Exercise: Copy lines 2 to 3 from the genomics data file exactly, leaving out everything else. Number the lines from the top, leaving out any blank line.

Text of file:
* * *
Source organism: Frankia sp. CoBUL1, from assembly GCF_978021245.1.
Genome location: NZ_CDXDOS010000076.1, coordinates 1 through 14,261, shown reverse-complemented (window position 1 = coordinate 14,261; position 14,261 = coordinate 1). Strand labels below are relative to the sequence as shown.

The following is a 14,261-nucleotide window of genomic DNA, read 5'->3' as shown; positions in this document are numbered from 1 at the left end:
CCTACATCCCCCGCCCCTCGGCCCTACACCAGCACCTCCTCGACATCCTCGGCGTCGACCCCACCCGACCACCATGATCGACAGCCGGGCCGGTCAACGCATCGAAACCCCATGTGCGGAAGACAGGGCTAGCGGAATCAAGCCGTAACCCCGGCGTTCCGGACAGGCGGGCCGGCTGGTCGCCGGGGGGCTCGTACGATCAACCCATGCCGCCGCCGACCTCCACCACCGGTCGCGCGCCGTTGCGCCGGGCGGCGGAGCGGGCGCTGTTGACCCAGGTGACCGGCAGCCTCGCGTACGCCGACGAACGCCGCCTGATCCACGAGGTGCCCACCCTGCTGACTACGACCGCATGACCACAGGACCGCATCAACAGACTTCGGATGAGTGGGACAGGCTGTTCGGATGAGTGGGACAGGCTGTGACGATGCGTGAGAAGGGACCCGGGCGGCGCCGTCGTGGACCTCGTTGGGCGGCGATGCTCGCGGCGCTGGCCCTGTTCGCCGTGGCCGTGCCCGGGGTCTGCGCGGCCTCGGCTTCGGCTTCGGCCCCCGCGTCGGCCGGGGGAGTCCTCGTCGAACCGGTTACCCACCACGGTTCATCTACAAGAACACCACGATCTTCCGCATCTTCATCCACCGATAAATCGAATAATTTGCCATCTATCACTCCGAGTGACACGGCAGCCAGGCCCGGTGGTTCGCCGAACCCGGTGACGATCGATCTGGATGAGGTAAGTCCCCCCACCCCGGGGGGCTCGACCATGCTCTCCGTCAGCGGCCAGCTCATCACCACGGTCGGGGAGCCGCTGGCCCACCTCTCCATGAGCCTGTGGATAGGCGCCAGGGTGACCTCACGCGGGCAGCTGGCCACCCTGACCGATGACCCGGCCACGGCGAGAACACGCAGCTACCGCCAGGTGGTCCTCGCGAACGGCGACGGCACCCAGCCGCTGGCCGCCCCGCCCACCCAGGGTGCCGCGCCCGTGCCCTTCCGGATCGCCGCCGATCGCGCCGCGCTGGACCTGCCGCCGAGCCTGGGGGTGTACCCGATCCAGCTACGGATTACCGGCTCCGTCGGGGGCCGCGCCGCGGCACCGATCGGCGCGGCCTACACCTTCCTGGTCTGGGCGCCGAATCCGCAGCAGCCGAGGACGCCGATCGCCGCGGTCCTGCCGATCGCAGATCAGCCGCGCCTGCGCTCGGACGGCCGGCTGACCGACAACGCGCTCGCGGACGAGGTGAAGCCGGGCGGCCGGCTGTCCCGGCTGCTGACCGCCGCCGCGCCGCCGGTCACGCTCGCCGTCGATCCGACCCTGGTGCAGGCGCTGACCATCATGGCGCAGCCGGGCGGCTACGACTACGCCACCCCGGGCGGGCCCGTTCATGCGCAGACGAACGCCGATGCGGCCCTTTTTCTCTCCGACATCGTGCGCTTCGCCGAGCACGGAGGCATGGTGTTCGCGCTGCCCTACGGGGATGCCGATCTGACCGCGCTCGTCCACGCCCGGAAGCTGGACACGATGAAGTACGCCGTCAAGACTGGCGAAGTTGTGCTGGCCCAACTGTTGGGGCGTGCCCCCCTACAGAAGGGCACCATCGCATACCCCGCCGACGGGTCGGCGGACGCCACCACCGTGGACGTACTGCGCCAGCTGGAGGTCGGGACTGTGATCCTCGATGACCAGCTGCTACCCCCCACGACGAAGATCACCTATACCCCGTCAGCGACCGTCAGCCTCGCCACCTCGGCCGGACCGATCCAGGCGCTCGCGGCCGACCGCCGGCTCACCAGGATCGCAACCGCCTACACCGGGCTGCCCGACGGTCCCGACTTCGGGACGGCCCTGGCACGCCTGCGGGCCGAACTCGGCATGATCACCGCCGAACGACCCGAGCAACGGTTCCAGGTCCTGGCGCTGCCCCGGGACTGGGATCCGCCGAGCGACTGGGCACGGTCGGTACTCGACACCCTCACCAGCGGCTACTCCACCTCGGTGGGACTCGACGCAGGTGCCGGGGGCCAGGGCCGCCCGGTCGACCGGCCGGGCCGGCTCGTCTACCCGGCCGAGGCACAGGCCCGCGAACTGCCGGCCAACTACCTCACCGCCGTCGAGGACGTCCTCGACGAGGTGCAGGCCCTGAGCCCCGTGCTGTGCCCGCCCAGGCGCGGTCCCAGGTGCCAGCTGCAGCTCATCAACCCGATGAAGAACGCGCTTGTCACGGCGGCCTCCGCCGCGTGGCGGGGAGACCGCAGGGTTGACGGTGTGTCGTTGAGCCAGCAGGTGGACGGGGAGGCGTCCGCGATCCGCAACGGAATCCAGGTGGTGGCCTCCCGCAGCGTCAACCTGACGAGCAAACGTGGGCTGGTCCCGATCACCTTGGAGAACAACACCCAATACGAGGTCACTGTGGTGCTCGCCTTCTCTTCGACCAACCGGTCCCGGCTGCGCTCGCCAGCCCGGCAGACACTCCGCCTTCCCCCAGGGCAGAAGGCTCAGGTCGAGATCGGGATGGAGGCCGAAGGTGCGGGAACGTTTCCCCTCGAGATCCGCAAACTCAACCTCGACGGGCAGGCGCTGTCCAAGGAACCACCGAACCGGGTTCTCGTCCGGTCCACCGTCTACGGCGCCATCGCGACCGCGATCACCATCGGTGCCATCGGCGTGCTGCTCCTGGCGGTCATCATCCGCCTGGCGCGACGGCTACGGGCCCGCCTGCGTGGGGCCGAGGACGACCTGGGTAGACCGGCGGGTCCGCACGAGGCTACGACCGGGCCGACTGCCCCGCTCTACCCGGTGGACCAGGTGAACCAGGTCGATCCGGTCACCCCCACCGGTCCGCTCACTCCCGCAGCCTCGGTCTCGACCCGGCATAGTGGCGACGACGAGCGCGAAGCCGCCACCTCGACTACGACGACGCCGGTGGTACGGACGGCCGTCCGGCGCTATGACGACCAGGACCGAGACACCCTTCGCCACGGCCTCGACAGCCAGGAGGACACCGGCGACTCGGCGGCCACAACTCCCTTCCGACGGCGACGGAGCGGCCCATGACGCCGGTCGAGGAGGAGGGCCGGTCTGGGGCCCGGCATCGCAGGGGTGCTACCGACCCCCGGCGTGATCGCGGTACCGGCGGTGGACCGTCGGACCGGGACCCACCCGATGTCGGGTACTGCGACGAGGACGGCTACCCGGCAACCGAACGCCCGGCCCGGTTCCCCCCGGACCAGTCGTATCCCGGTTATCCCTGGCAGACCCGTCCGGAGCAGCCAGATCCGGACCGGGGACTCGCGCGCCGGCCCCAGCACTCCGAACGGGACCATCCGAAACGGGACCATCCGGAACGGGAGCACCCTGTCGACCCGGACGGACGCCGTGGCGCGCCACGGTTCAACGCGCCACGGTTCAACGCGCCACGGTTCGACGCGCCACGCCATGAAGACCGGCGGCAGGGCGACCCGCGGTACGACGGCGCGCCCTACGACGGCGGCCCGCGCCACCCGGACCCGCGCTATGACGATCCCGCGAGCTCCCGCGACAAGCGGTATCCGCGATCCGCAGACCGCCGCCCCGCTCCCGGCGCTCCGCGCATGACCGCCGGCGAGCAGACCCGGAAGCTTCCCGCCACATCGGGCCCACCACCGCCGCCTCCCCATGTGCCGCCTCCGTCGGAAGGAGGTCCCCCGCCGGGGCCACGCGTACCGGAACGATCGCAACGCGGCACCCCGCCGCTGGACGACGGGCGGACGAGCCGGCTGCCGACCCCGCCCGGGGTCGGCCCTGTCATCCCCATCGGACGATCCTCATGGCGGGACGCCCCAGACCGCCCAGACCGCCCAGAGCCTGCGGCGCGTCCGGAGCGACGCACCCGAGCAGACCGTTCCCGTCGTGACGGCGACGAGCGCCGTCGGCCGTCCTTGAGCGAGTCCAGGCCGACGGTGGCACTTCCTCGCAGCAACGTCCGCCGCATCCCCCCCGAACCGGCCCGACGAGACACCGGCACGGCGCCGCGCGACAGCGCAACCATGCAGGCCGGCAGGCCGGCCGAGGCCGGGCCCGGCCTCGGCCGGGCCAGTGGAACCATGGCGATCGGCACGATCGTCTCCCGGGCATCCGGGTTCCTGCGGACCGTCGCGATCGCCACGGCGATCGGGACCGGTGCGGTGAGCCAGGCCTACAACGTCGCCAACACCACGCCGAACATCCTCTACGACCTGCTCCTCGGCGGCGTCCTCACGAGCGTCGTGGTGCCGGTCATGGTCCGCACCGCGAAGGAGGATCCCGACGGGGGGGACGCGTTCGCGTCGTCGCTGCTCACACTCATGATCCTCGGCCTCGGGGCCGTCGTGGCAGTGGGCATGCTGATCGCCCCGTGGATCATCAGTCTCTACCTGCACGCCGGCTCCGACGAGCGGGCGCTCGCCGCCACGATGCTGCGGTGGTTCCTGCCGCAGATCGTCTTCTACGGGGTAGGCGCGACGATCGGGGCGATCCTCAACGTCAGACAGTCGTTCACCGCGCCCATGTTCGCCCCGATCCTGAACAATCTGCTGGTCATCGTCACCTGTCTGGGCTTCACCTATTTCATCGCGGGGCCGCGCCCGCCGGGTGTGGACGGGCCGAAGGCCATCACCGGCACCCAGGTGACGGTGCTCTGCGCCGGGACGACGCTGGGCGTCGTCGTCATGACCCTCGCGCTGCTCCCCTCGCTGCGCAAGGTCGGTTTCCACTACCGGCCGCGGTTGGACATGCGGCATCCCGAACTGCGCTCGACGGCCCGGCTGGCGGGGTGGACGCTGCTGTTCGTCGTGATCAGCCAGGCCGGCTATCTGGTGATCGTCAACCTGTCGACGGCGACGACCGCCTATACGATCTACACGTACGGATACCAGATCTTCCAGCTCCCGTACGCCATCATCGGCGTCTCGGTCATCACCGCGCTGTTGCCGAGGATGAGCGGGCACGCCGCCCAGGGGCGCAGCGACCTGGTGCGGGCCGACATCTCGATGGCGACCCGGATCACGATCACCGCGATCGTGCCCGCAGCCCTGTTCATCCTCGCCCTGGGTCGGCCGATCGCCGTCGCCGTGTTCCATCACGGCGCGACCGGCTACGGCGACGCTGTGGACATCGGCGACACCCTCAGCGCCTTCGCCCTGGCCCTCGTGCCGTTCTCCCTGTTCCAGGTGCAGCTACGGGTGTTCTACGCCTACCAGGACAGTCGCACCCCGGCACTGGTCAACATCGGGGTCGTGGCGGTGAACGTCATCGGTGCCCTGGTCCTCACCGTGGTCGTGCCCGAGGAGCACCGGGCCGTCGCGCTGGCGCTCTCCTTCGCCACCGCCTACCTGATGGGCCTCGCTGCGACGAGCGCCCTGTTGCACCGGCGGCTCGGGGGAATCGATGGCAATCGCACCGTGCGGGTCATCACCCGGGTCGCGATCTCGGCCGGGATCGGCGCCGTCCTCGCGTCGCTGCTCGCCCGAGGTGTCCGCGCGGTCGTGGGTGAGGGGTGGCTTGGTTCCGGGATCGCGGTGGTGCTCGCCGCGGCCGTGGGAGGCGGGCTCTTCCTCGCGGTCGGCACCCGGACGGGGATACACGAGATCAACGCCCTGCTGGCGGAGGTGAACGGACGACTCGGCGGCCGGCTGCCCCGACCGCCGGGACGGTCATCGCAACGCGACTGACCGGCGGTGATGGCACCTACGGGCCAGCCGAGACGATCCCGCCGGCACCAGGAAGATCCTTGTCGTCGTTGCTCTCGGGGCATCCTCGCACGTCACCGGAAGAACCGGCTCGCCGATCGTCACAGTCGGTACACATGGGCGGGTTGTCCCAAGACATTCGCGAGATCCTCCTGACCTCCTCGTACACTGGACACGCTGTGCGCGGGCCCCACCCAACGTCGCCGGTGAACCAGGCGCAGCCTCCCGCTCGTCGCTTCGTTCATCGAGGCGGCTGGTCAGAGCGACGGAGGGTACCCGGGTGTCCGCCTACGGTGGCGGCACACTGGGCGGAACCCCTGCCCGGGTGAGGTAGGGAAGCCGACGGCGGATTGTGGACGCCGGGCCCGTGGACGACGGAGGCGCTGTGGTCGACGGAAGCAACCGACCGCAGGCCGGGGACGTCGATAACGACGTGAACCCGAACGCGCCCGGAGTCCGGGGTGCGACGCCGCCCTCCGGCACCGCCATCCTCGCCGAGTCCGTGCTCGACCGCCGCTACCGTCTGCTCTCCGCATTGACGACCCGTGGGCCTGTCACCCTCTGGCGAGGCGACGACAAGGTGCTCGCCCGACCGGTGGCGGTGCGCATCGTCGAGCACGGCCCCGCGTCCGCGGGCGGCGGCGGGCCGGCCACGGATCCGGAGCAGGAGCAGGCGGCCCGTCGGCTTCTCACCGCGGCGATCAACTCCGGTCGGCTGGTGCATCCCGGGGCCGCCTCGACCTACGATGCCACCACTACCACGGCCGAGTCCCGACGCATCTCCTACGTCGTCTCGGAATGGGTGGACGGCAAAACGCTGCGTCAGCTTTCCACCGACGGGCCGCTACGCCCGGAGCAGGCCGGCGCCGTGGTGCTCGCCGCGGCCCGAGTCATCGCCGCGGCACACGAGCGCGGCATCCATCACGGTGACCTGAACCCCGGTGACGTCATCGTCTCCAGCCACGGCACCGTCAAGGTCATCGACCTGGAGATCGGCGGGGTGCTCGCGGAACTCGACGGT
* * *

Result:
Genome location: NZ_CDXDOS010000076.1, coordinates 1 through 14,261, shown reverse-complemented (window position 1 = coordinate 14,261; position 14,261 = coordinate 1). Strand labels below are relative to the sequence as shown.

The following is a 14,261-nucleotide window of genomic DNA, read 5'->3' as shown; positions in this document are numbered from 1 at the left end: